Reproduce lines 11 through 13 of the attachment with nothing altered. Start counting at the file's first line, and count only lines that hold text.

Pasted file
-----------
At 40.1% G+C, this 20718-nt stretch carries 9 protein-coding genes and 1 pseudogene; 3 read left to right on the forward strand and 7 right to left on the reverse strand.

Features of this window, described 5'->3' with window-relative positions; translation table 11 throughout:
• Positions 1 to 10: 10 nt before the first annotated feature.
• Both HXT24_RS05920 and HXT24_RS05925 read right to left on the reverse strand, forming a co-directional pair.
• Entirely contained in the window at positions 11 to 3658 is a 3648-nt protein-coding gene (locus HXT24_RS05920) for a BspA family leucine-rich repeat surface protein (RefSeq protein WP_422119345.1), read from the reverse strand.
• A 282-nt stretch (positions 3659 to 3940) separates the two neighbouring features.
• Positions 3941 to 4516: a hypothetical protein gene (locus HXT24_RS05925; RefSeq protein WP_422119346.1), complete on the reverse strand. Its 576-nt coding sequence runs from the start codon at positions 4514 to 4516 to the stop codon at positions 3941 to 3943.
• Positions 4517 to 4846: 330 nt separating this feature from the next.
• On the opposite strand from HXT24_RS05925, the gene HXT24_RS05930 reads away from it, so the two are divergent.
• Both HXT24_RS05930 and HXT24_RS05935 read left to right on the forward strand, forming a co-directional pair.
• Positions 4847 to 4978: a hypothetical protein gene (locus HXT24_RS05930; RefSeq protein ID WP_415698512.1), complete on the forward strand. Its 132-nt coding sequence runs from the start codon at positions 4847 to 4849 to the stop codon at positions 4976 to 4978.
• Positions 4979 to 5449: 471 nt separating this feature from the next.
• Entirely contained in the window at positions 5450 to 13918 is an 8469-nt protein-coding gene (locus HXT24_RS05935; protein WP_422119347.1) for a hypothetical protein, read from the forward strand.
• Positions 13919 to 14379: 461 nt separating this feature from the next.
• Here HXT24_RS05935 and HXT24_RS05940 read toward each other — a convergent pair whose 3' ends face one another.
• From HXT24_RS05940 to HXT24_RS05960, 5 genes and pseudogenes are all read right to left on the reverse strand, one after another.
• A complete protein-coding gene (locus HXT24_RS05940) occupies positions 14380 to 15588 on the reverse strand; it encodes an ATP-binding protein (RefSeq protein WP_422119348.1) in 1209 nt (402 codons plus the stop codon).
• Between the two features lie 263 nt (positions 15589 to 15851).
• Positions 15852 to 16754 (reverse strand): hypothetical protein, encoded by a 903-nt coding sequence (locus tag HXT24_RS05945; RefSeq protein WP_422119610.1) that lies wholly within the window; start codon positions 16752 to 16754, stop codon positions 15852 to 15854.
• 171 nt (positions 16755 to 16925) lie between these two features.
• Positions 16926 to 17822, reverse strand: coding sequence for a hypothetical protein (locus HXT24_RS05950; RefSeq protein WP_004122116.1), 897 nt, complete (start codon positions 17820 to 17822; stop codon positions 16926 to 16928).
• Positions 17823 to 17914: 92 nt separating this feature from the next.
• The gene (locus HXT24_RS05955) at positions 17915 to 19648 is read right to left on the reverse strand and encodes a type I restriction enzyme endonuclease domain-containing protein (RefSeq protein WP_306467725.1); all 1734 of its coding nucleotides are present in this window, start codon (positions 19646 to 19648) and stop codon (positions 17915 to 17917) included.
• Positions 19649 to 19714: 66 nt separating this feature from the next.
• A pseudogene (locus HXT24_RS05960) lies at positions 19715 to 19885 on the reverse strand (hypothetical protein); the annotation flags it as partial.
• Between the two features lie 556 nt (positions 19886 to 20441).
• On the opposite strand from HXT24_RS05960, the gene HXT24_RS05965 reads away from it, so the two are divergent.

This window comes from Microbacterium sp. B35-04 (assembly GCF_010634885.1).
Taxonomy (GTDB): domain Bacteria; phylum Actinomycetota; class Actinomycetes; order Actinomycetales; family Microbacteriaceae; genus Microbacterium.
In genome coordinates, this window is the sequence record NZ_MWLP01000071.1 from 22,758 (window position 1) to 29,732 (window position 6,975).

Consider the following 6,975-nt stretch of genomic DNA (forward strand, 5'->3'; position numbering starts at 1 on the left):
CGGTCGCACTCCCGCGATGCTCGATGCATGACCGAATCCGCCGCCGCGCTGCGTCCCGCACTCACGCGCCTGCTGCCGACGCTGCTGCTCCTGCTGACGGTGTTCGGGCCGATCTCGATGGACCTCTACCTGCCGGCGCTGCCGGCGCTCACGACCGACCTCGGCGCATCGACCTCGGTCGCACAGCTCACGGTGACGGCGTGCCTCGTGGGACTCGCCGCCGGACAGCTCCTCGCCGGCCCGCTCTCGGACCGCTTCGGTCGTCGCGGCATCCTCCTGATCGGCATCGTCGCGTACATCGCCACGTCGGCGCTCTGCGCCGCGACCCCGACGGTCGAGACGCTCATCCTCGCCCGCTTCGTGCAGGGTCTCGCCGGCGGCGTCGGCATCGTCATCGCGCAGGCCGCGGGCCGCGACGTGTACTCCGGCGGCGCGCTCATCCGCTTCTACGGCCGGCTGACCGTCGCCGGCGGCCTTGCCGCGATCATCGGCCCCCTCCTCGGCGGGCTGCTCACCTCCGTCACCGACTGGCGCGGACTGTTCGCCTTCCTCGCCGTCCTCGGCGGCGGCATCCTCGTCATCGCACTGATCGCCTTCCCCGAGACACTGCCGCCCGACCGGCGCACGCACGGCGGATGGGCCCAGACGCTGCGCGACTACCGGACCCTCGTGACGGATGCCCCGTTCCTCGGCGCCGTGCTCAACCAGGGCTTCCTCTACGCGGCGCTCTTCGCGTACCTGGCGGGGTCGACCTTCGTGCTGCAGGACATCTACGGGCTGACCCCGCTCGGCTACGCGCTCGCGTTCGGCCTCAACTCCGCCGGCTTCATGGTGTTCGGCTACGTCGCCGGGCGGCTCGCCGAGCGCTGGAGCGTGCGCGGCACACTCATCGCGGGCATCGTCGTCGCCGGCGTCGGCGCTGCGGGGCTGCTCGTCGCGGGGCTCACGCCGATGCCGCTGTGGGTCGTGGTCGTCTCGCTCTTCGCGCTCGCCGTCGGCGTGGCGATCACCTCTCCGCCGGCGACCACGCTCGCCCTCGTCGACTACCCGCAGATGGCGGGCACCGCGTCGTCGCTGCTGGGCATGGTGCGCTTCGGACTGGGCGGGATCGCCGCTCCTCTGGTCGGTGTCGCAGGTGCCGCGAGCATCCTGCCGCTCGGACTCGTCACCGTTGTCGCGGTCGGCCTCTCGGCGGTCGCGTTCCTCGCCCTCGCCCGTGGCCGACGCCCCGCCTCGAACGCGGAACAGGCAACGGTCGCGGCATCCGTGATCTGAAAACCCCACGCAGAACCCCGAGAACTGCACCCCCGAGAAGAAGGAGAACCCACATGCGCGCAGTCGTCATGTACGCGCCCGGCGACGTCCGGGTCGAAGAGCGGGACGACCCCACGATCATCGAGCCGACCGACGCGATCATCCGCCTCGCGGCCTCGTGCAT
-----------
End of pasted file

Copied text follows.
• Positions 4847 to 4978: a hypothetical protein gene (locus HXT24_RS05930; RefSeq protein ID WP_415698512.1), complete on the forward strand. Its 132-nt coding sequence runs from the start codon at positions 4847 to 4849 to the stop codon at positions 4976 to 4978.
• Positions 4979 to 5449: 471 nt separating this feature from the next.
• Entirely contained in the window at positions 5450 to 13918 is an 8469-nt protein-coding gene (locus HXT24_RS05935; protein WP_422119347.1) for a hypothetical protein, read from the forward strand.